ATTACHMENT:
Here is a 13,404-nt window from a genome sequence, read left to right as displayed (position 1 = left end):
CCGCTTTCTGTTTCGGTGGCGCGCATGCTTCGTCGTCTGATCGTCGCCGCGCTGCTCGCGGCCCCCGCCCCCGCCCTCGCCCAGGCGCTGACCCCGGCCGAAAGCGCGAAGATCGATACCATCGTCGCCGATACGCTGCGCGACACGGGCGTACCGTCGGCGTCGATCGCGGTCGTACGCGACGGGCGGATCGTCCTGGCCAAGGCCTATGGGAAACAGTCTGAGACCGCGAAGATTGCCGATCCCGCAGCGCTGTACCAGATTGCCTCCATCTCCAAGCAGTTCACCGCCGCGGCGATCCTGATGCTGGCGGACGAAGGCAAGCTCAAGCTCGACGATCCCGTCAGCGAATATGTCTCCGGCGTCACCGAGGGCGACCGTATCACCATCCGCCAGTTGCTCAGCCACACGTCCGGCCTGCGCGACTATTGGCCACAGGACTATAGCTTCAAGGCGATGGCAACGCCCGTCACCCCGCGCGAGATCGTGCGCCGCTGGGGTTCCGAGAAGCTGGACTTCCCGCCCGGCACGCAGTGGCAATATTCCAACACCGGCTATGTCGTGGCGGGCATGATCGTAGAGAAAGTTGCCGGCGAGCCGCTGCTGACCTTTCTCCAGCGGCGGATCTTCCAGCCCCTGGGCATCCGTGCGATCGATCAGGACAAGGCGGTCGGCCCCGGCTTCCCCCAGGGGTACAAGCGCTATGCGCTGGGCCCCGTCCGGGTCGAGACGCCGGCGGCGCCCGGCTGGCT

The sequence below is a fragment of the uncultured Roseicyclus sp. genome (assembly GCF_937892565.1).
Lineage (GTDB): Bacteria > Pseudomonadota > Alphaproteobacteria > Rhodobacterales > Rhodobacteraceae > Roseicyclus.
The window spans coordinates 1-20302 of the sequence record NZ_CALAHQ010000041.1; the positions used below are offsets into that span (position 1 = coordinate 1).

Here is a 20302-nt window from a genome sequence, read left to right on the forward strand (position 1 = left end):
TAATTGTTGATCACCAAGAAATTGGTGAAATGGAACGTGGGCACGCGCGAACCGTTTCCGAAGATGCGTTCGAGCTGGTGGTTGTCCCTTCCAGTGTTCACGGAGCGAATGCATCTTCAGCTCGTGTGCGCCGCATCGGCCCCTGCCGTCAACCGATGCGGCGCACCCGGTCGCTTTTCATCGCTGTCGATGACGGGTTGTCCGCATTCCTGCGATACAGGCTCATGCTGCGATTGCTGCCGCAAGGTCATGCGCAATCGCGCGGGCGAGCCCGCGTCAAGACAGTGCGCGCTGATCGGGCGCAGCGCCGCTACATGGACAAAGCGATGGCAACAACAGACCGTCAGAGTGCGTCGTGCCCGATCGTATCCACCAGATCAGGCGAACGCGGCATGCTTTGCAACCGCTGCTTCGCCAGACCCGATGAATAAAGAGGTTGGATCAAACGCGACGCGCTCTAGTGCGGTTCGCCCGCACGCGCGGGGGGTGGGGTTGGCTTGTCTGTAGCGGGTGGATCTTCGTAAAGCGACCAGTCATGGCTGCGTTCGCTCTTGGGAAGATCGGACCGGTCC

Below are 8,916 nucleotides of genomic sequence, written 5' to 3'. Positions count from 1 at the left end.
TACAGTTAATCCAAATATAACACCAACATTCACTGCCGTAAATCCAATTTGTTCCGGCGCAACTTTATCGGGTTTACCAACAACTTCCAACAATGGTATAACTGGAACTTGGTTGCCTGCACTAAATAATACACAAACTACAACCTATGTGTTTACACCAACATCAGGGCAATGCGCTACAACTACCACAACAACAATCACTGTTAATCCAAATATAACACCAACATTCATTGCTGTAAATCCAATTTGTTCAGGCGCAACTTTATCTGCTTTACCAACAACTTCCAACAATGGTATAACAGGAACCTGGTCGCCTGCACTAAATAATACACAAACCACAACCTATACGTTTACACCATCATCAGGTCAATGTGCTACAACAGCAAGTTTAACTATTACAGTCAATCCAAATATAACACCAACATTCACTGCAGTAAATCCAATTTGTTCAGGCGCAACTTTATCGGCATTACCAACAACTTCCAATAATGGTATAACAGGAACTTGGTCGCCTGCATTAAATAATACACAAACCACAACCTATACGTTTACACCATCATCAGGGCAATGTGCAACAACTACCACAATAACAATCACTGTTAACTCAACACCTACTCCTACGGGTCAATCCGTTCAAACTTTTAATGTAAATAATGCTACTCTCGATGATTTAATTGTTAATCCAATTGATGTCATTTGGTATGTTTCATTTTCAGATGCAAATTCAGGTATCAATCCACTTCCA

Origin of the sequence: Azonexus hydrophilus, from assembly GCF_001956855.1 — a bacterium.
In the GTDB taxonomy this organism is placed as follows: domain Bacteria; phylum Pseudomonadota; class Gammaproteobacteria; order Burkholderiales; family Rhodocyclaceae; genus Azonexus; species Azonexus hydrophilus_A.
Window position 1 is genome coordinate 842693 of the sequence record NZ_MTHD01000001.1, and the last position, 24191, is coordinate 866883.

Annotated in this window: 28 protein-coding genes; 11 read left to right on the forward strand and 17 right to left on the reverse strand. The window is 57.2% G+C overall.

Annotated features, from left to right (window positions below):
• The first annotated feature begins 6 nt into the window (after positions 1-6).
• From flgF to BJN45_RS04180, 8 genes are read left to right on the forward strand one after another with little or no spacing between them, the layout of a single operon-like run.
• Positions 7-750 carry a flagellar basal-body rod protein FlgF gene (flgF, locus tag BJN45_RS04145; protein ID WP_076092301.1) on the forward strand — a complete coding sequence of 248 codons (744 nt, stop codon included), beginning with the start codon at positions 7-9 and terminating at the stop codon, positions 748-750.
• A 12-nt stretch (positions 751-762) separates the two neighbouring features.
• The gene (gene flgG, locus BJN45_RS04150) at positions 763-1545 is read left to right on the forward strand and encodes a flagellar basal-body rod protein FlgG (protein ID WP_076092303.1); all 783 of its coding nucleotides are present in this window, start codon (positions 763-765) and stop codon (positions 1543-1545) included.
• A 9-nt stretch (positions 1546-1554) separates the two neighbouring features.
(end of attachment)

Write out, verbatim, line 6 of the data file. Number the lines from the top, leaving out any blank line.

Here is a 20302-nt window from a genome sequence, read left to right on the forward strand (position 1 = left end):